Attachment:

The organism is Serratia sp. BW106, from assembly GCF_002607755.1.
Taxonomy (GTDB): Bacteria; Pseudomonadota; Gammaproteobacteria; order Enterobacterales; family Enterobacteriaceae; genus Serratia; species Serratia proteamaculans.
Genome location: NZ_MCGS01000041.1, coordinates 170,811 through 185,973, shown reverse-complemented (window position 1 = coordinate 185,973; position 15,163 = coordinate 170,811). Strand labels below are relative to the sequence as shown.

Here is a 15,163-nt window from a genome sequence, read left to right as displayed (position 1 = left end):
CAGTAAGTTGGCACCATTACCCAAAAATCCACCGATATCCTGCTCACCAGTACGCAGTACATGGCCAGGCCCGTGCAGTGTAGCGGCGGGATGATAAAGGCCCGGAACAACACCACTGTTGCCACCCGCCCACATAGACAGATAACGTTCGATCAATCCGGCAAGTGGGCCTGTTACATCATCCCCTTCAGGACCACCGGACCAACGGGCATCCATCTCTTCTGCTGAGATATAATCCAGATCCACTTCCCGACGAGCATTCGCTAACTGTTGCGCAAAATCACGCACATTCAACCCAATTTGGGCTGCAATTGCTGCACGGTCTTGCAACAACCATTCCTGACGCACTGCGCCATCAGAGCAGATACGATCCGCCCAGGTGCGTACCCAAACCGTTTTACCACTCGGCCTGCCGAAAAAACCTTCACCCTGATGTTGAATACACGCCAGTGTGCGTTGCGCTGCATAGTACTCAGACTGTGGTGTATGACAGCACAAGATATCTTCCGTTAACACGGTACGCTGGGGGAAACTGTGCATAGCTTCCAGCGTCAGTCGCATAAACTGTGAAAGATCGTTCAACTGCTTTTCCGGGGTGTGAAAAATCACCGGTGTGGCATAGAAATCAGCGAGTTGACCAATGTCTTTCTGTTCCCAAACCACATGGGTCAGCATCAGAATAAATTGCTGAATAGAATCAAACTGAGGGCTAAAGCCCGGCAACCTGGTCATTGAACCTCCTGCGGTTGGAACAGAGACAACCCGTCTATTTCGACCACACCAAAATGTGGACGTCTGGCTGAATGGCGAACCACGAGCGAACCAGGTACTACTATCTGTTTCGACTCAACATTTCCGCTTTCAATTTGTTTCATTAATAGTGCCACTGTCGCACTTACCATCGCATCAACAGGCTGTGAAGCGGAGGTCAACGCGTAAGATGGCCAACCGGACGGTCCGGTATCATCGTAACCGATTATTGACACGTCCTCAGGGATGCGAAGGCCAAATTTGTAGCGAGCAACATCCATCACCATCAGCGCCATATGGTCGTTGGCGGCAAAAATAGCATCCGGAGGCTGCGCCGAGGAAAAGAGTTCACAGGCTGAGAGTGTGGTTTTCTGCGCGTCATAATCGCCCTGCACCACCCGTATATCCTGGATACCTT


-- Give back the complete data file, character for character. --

The organism is Serratia sp. BW106, from assembly GCF_002607755.1.
Taxonomy (GTDB): Bacteria; Pseudomonadota; Gammaproteobacteria; order Enterobacterales; family Enterobacteriaceae; genus Serratia; species Serratia proteamaculans.
Genome location: NZ_MCGS01000041.1, coordinates 170,811 through 185,973, shown reverse-complemented (window position 1 = coordinate 185,973; position 15,163 = coordinate 170,811). Strand labels below are relative to the sequence as shown.

Here is a 15,163-nt window from a genome sequence, read left to right as displayed (position 1 = left end):
CAGTAAGTTGGCACCATTACCCAAAAATCCACCGATATCCTGCTCACCAGTACGCAGTACATGGCCAGGCCCGTGCAGTGTAGCGGCGGGATGATAAAGGCCCGGAACAACACCACTGTTGCCACCCGCCCACATAGACAGATAACGTTCGATCAATCCGGCAAGTGGGCCTGTTACATCATCCCCTTCAGGACCACCGGACCAACGGGCATCCATCTCTTCTGCTGAGATATAATCCAGATCCACTTCCCGACGAGCATTCGCTAACTGTTGCGCAAAATCACGCACATTCAACCCAATTTGGGCTGCAATTGCTGCACGGTCTTGCAACAACCATTCCTGACGCACTGCGCCATCAGAGCAGATACGATCCGCCCAGGTGCGTACCCAAACCGTTTTACCACTCGGCCTGCCGAAAAAACCTTCACCCTGATGTTGAATACACGCCAGTGTGCGTTGCGCTGCATAGTACTCAGACTGTGGTGTATGACAGCACAAGATATCTTCCGTTAACACGGTACGCTGGGGGAAACTGTGCATAGCTTCCAGCGTCAGTCGCATAAACTGTGAAAGATCGTTCAACTGCTTTTCCGGGGTGTGAAAAATCACCGGTGTGGCATAGAAATCAGCGAGTTGACCAATGTCTTTCTGTTCCCAAACCACATGGGTCAGCATCAGAATAAATTGCTGAATAGAATCAAACTGAGGGCTAAAGCCCGGCAACCTGGTCATTGAACCTCCTGCGGTTGGAACAGAGACAACCCGTCTATTTCGACCACACCAAAATGTGGACGTCTGGCTGAATGGCGAACCACGAGCGAACCAGGTACTACTATCTGTTTCGACTCAACATTTCCGCTTTCAATTTGTTTCATTAATAGTGCCACTGTCGCACTTACCATCGCATCAACAGGCTGTGAAGCGGAGGTCAACGCGTAAGATGGCCAACCGGACGGTCCGGTATCATCGTAACCGATTATTGACACGTCCTCAGGGATGCGAAGGCCAAATTTGTAGCGAGCAACATCCATCACCATCAGCGCCATATGGTCGTTGGCGGCAAAAATAGCATCCGGAGGCTGCGCCGAGGAAAAGAGTTCACAGGCTGAGAGTGTGGTTTTCTGCGCGTCATAATCGCCCTGCACCACCCGTATATCCTGGATACCTT